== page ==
Nick Gardner, Aiming for all the Munros at 81

© Dan Bailey

It seems apt that when I first meet Nick Gardner, it's on the summit of a Munro. Weighed with thoughts of ageing and loss, I'm driving south to see my ill Father, already suspecting that this will be the last time. Height can sometimes afford a shift in perspective, or at least the chance to become absorbed in something else for a while, and with some hours to spare I turn almost on reflex for Sgor Gaoith, seeking wide spaces and sunlight on spring snow. From the sharp summit, three walkers watch me approach.

Doing the Munros has given Nick Gardner a new focus  © Dan Bailey
Doing the Munros has given Nick Gardner a new focus
© Dan Bailey

"My name's Nick Gardner" one says, pressing a card into my hand, "I am 80 years old, and I'm trying to climb all the Munros. I'm raising money for Alzheimer Scotland and the Royal Osteoporosis Society." It transpires that we are practically neighbours in Wester Ross, and agree to meet up to talk more about his project. We manage it a few weeks later.

White-bearded and ruddy-cheeked, Nick Gardner looks the archetypal jolly octogenarian, a wiry Father Christmas, but his soft spoken warmth belies what must be an uncommon determination and drive. This is a man who's response to an unspeakable grief has been to channel it into positive action. Climbing all the Munros, starting in his 80th year, has, he says, given Nick an unexpected lease of life and sense of purpose, refuting through literal get-up-and-go the expectation that old age must always mean the decay of ambition and ability.

"I can't believe it" he says, "this is not how I'd pictured ageing!" 

I am lucky to have a working body. I'm relishing the challenge, and intend to go on climbing hills and fundraising for the rest of my healthy life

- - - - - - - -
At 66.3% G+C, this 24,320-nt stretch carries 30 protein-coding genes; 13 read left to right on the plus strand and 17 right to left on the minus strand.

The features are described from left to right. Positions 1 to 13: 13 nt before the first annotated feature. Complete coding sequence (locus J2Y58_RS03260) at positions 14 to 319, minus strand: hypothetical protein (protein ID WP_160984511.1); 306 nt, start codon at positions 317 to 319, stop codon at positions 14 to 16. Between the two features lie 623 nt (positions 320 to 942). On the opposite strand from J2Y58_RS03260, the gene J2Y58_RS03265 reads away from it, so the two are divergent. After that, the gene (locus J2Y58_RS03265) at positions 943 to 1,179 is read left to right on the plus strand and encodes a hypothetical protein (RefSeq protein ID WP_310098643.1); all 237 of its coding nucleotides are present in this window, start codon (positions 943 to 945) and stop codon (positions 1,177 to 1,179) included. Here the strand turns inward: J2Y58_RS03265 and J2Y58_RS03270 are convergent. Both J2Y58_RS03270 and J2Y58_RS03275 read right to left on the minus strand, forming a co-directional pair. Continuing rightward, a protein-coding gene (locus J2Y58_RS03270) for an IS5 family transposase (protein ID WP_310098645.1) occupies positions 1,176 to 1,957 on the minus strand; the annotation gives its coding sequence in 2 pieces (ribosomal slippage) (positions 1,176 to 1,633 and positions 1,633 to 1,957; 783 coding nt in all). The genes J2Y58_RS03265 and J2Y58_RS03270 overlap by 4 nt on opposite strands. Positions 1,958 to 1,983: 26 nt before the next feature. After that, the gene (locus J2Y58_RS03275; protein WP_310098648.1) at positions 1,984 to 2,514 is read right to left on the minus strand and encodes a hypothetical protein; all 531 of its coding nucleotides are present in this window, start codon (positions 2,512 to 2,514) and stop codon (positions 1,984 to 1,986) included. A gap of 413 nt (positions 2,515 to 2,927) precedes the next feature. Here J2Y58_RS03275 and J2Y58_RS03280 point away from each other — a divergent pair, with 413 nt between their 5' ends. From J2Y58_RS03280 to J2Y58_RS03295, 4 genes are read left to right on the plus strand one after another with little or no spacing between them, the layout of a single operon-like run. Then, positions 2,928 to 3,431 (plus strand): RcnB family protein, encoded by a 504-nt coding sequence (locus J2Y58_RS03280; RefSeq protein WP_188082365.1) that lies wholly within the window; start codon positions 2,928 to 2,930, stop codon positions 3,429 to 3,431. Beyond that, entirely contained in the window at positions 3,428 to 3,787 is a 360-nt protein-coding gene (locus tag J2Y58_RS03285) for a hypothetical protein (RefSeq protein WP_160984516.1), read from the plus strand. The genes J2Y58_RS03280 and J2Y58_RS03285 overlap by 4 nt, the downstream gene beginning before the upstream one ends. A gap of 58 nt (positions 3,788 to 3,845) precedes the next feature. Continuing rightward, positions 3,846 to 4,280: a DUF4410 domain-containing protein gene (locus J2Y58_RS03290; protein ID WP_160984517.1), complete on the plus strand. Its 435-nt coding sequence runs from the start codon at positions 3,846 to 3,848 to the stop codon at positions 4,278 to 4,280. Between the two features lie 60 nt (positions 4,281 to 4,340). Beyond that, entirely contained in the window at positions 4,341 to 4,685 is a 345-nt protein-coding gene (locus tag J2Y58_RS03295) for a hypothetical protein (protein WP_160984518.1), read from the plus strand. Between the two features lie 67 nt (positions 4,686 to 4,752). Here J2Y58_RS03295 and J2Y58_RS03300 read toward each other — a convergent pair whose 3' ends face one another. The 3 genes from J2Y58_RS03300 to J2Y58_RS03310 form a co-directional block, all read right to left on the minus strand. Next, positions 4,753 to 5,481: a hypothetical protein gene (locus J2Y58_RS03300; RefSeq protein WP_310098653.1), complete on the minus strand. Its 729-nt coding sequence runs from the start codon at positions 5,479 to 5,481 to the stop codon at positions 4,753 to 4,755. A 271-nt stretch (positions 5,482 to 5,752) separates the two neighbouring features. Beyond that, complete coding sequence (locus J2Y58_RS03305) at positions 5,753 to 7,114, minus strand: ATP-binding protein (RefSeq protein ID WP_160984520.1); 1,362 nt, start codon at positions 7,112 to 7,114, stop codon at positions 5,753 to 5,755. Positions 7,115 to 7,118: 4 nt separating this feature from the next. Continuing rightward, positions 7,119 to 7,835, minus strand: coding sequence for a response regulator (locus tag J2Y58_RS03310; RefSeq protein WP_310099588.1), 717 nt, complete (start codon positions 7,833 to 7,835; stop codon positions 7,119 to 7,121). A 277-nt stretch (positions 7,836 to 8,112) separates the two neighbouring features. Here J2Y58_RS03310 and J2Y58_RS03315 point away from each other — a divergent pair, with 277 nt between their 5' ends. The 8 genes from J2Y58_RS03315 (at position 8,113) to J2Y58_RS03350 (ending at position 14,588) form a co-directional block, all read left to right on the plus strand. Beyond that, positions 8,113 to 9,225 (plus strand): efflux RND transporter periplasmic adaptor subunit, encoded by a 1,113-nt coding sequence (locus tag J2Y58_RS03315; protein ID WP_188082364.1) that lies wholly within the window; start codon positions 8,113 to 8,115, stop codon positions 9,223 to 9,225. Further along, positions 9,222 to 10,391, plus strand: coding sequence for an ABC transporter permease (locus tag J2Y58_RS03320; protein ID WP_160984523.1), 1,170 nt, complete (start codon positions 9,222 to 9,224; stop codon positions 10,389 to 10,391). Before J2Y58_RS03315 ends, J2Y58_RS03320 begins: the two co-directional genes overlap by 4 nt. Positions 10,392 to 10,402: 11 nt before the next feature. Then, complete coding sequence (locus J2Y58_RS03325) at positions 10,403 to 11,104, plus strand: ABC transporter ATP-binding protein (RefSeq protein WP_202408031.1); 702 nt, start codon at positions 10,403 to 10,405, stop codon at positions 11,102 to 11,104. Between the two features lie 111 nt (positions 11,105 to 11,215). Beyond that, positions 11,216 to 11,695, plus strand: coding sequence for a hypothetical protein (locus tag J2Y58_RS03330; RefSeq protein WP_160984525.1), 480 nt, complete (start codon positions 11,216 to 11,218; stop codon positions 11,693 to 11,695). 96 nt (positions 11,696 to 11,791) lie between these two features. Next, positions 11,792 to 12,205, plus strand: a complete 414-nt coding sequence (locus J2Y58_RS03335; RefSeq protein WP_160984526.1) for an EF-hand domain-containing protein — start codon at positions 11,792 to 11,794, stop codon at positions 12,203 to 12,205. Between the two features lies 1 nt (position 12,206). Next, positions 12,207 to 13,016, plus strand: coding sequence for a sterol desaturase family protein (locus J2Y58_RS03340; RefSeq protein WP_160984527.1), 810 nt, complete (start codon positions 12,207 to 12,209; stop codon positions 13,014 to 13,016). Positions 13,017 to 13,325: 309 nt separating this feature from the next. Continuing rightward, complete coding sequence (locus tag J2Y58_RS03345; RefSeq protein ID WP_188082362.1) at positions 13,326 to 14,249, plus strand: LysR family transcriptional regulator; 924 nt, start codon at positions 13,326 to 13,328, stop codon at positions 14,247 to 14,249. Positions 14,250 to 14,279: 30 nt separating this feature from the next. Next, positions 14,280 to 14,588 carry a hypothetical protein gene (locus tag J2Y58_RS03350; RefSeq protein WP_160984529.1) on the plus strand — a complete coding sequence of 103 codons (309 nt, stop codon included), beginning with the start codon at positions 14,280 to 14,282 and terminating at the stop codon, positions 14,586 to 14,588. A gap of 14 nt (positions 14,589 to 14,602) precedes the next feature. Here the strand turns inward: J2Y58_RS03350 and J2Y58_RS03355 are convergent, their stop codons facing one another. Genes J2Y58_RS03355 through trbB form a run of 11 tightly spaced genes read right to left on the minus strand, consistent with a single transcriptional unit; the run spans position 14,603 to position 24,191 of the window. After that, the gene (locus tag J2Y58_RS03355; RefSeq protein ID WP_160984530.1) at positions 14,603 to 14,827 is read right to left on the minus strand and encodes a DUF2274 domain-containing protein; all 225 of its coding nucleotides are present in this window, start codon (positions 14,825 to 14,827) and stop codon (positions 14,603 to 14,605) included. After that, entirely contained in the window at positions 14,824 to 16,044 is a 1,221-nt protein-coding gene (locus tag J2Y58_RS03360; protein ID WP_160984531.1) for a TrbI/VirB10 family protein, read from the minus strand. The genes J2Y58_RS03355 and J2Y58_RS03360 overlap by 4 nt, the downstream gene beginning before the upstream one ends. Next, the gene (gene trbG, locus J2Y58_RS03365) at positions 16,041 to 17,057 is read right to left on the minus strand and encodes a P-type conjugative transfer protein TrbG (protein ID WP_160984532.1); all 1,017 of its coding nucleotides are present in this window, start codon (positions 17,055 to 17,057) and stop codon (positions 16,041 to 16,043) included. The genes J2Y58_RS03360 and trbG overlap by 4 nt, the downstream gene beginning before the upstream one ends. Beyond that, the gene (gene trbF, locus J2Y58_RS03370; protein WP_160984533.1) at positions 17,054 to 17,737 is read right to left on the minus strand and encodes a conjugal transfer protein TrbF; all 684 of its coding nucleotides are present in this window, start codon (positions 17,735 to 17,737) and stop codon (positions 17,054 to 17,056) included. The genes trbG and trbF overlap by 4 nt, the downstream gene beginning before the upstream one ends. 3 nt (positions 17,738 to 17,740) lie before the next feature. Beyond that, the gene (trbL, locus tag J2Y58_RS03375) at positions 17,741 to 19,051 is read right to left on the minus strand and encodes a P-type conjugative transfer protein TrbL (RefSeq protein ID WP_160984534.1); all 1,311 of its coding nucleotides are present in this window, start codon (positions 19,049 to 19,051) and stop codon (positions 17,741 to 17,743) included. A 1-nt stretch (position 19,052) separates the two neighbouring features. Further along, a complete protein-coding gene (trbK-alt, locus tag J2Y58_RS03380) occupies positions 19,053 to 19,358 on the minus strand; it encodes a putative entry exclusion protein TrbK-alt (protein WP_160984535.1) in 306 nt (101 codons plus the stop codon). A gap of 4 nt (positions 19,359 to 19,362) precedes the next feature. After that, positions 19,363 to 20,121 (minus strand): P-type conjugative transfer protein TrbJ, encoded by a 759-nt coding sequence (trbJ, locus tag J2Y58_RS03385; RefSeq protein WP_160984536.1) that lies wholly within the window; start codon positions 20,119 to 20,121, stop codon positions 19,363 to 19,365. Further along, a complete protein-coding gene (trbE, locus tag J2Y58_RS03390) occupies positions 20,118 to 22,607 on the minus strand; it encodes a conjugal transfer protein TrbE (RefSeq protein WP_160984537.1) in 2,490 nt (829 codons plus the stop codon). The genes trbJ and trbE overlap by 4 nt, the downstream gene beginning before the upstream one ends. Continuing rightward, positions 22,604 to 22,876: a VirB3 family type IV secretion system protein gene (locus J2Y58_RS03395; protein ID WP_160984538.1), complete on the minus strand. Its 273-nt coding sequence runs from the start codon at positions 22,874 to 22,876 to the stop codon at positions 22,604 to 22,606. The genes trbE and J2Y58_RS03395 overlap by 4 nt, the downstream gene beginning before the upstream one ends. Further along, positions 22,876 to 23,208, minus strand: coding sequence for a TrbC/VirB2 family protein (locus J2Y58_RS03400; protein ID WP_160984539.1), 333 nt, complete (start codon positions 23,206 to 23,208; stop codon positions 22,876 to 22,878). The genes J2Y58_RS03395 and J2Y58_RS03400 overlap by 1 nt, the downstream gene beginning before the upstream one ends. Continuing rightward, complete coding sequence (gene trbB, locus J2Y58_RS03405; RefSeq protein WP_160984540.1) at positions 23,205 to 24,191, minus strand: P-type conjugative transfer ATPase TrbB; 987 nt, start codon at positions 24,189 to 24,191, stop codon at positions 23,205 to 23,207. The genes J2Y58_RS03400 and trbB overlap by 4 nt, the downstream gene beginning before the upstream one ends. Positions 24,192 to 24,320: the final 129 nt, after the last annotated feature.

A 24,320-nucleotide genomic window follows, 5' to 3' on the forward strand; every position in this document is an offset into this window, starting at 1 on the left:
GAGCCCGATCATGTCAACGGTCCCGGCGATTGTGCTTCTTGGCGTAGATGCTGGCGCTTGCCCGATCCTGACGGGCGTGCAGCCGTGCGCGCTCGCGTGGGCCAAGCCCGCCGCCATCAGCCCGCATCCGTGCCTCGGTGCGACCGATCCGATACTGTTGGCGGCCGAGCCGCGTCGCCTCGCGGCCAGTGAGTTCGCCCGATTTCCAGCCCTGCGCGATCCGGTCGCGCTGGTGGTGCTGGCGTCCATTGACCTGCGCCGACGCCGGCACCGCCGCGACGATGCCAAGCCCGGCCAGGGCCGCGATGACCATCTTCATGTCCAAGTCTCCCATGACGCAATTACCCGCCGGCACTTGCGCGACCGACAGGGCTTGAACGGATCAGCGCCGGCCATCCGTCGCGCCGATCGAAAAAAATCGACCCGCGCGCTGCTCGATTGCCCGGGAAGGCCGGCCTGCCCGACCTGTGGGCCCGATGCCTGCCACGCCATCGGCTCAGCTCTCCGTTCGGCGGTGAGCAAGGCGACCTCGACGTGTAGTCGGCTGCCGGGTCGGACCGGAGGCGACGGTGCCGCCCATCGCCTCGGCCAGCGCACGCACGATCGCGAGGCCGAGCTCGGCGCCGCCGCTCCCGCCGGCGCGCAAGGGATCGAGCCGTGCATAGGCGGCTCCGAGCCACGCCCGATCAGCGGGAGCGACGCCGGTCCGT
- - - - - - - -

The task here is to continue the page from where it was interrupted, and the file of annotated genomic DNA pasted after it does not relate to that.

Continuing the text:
Nick and his wife Janet relocated to the Northwest Highlands three decades ago, growing old on the croft they worked together.

"We had both been married before and had four children between us" he recounts. "We both wanted to live a similar lifestyle, so when the children left home, we moved up from suburbia to the 10-acre croft. The land was mainly moorland but with an acre of good soil and the area was devoid of trees. We wanted to create a woodland on the croft and grow fruit, vegetables and flowers. We were quickly able to be almost self-sufficient in fruit and vegetables, but establishing the woodland took much longer. It was not easy, but by working together we witnessed the moorland gradually blossom into woodland, at times even with a temperate rainforest atmosphere.

"We were able to live the dream for 30 loving years."

Janet developed osteoporosis in 2002, but in recent years Nick began to suspect that something else was wrong. Then in 2018 came a life changing diagnosis of Alzheimer's Disease and Vascular Dementia. Having tried at first to care for Janet at home, Nick eventually struggled to cope, and she was moved into a care home close to him in Aultbea.

Newly alone, and grieving the woman Janet had been, he felt he needed a project beyond the life they'd shared - a challenge with purpose, and one that would take time to complete.

"I could have trained for something achievable like a half marathon" he says, " but once that was done, what would have been next?"  

He happened on the answer in an Alzheimer's Society magazine, where he read an article about a woman who'd raised money for the charity by climbing a number of Munros. "'I could do that', I thought. 'But I'll go for the lot'."

Enjoying the fine spring weather on Schiehallion  © Nick Gardner collection
Enjoying the fine spring weather on Schiehallion
© Nick Gardner collection

A desire to raise as much money as possible for charities in which he has a very personal stake would be bound to create a pressure to perform, but at his age, it occurred to him, if he didn't succeed then it might not be regarded as failure. "That realisation was the clincher" he says.

Having turned 80 in April 2020, he got started on the day that the first Coronavirus lockdown lifted. The course of the pandemic may have thrown up unanticipated hurdles, but progress has been steady, and so far he has bagged 75 of the 282 Scottish 3000-foot peaks. The aim now is to tick off around six per week.